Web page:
Synopses & Reviews
Shakespeare never set a play in his own Elizabethan London. From the castle in Elsinore where Hamlet avenges his fatherand#8217;s death to Cleopatra
and#8217;s Alexandria at the height of the Roman Empire to the seaport town in Cyprus where we await the arrival of Othello, each of Shakespeareand#8217;s plays is set in a time or space remote from his primary audience. Why is this? How much did the Bard and his contemporaries know about the foreign lands his characters often inhabit? What expectations did an audience have if the curtains rose on a play which claimed to take place in ancient Troy or the Pyrenean kingdom of Navarre in northern Spain?
Mapping Shakespeareand#8217;s World explores these questions with surprising results. It has often been said that setting is irrelevant to Shakespeareand#8217;s playsand#151;that, wherever they are set, their enduring appeal lies in their ability to speak to broad questions of human nature. Peter Whitfield shows that, on the contrary, many of Shakespeareand#8217;s locations were carefully chosen for their ability to convey subtle meanings an Elizabethan audience would have picked up on and understood. Through the use of paintings, drawings, contemporary maps and geographical texts, Whitfield suggests answers to such questions as where Illyria was located, why The Merry Wives of Windsor could only have taken place in Windsor, and how two utterly different comediesand#151;The Comedy of Errors and Pericles, Prince of Tyreand#151;both came to take place in ancient Ephesus.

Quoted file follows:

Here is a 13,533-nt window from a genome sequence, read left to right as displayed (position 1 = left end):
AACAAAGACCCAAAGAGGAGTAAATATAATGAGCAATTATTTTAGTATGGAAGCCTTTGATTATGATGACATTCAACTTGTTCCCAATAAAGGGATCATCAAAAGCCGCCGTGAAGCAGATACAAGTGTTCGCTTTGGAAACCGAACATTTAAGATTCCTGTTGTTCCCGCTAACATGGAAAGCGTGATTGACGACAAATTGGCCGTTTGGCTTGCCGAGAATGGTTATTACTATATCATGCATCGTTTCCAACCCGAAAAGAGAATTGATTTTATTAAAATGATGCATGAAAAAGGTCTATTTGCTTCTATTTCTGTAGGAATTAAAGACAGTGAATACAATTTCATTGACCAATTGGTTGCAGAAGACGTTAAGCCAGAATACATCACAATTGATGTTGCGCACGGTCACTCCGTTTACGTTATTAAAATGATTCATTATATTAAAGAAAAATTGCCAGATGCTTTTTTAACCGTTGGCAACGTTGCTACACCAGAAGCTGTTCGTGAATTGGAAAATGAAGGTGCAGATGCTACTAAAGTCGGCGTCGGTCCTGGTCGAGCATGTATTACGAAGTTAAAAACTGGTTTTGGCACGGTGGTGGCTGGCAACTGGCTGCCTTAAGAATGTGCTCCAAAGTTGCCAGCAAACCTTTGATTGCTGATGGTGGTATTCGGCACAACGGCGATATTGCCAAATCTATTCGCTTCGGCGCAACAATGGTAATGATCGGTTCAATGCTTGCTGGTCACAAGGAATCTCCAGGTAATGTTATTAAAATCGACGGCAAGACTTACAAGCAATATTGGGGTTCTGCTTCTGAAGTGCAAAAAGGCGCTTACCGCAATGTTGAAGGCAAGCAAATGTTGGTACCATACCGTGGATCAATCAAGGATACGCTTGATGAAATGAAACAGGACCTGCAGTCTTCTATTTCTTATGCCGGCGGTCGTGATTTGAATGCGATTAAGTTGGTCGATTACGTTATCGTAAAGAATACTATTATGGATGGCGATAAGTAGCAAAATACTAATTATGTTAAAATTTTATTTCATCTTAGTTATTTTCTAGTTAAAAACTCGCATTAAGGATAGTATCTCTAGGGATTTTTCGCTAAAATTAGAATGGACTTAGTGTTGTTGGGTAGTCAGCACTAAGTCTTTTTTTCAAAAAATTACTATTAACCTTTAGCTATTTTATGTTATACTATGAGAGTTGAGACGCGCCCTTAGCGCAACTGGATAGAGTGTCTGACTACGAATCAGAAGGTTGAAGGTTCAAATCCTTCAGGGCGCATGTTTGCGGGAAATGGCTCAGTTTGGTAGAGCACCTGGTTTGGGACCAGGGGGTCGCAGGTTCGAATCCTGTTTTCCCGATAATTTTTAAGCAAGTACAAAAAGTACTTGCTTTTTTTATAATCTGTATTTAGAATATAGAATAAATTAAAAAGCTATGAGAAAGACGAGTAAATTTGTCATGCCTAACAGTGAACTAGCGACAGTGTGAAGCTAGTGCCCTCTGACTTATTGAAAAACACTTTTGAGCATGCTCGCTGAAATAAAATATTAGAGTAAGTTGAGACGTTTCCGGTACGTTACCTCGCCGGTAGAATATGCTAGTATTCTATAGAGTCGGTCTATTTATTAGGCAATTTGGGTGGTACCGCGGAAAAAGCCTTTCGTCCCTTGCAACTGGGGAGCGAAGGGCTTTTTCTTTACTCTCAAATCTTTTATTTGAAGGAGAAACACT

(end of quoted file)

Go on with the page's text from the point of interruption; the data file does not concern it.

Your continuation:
Just when one might think there was nothing more to be said about Shakespeare, with Mapping Shakespeareand#8217;s World, Whitfield offers a fascinating new point of view.
“A wide-ranging and insightful addition to the literature of travel.”
Colin Thubron, author of To a Mountain in Tibet
and#8220;An important book which uncovers the history of travel writing before we learned to call it travel writing.and#8221;and#8212;Condand#233; Nast Traveller
This is a book which every serious reader of travel books will find absorbing; It is probably the most thoughtful study of the subject since Paul Fussell's Abroad
and#8220;A wide-ranging and insightful addition to the literature of travel.and#8221;